Despite thousands of residents making the effort to sign a petition opposing a huge property tax increase approved by the Jefferson County Public Schools (JCPS) Board of Education during pandemic-ridden May, the district’s going to the mat to keep voters from having a say.
The board overreached by approving a tax hike so steep that state law allows citizens to petition and get it placed on the November ballot.
If higher taxes are so badly needed, why are JCPS board members and the Jefferson County Teachers Association (JCTA) — the local teachers’ union — working so hard to prevent voter approval?
Can’t voters be trusted to support such an obvious need?
Could it be that JCPS knows such a hike is especially appalling to taxpayers suffering through a pandemic where many have lost their jobs and closed their businesses with some now in danger of losing the very homes board members want to tax at a higher rate — especially when the district already spends $16,044 per student, which Kentucky Department of Education reporting shows is much more than the state average of $13,887.
Adding spending insult to tax injury, JCPS is paying $575,000 to a Danville-based firm for a public relations campaign to boost pro-tax efforts in the largest school district in a state which the Money Geek ranks sixth in the nation for personal bankruptcy filings during COVID-19.
A favorite talking point of the supporting tax-hike trinity — school-district bureaucrats, board members and union bosses — is that additional dollars are desperately needed since JCPS has a greater burden due to costs of educating poor and struggling children.
Yet how does doubling down on this large tax increase offer hope of improving a district which spent $1.8 billion in 2019 to produce horrible 11% math proficiency rates for its Black middle school students?
Such a performance doesn’t suggest a bright future ahead for most of these kids.
How can JCPS justify a sizable chunk of its $80 million transportation fund to bus Black students away from neighborhood schools that could serve them better?
Consider West Louisville’s Portland Elementary School, where 43% of Black students demonstrated math proficiency on state tests, ranking it in the top 15% of all JCPS elementary schools.
Are Portland’s students likely to receive a better education if they get shipped elsewhere?
Busing fewer students across the city would allow the redirecting of some of those transportation dollars toward building new schools in the West End, which Superintendent Marty Pollio wants to fund with revenues generated by a tax increase.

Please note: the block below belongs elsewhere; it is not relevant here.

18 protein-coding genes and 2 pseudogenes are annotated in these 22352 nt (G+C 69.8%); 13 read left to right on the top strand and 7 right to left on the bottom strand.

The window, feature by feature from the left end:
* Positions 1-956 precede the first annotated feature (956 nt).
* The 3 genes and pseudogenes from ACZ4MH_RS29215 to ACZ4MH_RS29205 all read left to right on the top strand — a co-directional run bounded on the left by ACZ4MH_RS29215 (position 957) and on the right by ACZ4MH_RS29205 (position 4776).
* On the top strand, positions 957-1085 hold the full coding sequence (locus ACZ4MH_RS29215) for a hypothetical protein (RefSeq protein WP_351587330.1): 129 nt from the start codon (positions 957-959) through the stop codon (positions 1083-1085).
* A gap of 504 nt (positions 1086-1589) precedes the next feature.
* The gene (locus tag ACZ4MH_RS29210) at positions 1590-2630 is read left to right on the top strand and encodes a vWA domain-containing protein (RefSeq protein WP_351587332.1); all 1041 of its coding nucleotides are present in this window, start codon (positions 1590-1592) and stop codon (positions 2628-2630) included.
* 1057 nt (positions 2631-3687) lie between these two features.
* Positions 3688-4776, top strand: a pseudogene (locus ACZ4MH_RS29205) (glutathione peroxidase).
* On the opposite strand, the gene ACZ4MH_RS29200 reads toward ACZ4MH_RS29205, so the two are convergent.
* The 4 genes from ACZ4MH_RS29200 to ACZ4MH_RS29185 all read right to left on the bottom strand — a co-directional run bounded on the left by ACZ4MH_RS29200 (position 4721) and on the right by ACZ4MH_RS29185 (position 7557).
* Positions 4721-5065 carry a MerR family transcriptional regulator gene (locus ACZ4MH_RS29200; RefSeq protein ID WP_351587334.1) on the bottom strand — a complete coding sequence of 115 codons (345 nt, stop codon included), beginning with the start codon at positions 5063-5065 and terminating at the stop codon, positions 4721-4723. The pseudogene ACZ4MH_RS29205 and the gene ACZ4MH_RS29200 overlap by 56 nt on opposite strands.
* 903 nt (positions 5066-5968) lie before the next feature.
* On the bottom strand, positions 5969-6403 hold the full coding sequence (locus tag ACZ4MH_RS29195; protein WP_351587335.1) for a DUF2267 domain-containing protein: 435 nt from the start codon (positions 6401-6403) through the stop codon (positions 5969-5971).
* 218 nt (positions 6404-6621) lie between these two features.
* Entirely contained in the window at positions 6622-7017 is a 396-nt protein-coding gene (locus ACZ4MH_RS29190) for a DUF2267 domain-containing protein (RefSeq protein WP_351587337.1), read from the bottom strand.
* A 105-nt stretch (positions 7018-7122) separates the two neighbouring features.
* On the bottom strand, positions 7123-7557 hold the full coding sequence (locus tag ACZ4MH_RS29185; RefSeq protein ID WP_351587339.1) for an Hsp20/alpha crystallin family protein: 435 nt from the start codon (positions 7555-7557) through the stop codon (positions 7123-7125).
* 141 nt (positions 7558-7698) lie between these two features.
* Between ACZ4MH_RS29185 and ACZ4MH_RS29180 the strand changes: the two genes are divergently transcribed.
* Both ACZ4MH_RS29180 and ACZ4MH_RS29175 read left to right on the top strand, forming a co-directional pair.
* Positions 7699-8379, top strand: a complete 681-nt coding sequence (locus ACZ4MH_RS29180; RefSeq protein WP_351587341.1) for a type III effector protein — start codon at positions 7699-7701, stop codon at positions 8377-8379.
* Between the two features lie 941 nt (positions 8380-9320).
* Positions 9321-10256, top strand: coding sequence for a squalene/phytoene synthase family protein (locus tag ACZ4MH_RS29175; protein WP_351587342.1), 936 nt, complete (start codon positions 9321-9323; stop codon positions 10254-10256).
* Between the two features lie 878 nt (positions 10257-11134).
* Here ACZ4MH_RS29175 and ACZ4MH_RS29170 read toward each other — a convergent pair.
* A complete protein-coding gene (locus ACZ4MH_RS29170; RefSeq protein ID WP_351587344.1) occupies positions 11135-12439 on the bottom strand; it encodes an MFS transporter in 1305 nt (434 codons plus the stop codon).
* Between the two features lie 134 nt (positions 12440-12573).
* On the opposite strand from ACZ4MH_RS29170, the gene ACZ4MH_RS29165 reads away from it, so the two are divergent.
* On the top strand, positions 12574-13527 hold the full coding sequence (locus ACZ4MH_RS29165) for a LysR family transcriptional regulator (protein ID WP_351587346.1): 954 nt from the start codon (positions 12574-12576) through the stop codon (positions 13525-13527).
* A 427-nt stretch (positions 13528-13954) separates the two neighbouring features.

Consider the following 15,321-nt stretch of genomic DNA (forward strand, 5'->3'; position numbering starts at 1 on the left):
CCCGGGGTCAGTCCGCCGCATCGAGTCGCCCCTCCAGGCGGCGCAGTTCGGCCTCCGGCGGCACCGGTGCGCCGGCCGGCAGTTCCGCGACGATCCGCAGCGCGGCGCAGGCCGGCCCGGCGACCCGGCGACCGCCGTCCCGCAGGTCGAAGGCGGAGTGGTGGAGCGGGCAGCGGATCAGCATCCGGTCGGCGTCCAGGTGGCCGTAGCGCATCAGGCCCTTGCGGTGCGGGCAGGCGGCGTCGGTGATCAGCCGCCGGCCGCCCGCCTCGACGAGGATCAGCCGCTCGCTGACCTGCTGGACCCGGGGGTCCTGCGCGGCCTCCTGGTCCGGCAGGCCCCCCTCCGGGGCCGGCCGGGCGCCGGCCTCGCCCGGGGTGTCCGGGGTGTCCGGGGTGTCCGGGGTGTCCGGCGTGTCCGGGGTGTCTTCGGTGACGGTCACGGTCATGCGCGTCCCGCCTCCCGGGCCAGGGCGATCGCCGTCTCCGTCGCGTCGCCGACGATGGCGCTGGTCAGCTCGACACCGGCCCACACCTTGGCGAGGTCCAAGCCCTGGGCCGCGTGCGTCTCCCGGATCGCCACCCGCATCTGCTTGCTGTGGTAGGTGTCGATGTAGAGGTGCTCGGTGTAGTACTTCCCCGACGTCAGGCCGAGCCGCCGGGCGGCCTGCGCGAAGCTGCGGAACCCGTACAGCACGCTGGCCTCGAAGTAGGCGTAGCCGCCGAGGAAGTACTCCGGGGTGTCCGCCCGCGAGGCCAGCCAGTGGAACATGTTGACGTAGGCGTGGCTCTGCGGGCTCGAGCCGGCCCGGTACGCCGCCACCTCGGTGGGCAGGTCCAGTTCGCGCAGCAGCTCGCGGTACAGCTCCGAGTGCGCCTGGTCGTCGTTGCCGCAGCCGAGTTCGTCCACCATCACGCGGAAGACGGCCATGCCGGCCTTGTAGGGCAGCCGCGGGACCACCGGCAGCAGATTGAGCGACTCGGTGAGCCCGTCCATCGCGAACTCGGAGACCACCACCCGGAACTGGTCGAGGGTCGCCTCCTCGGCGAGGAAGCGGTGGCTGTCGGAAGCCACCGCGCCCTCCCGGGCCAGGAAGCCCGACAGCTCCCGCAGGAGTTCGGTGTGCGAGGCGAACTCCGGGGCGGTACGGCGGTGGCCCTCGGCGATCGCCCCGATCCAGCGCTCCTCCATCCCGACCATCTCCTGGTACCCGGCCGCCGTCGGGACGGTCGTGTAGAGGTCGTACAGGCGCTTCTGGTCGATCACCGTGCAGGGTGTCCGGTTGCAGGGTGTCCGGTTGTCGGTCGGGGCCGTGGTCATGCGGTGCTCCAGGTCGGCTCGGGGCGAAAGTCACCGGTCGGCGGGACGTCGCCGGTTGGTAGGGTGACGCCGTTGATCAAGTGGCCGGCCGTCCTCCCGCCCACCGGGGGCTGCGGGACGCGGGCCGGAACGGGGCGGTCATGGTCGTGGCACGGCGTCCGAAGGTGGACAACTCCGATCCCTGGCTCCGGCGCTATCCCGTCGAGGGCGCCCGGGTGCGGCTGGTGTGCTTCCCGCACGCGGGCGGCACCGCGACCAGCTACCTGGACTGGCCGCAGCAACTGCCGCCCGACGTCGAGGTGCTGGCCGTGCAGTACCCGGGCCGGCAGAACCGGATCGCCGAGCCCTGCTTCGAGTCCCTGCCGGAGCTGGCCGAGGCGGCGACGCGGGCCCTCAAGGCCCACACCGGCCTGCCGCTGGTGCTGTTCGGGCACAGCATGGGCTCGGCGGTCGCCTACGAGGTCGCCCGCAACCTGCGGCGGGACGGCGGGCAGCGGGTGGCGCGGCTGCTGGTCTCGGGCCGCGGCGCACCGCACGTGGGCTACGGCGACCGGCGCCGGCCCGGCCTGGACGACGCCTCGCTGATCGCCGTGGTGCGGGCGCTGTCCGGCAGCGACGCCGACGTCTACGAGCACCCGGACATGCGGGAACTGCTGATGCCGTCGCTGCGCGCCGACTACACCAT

Some progress was made in challenging these huge tax spikes sought by school districts when the General Assembly passed legislation in 2019 allowing voters to sign recall petitions online.
Before that, the process was impossible, requiring signatures be gathered in person and signers to know their precincts, an obscure fact to most Kentuckians.
An attempt to recall a large school-safety tax passed by the Fayette County Board of Education in 2018 exposed how the process was intentionally designed to doom all attempts to stop such tax hikes.
There’s no indication that supporters of higher taxes will go quietly even though they must now work harder.
They’re doubling down in Jefferson County where JCTA paid an out-of-state firm to review the petition’s signatures and the board authorized Pollio to engage in a full-fledged legal effort to silence taxpayers’ voices.
The Courier Journal claims 5,400 signatures were duplicates or had wrong information.
Assuming those were all signatures from different individuals with no overlap, that still leaves 33,487 who opposed a tax hike strongly enough to take the time to sign a petition.
Will protesters show up for this fight to prevent voter disenfranchisement like they have for other issues?
I wouldn’t go to the mat betting on it.
Jim Waters is president and CEO of the Bluegrass Institute for Public Policy Solutions, Kentucky’s free-market think tank. He can be reached at email@example.com and @bipps on Twitter.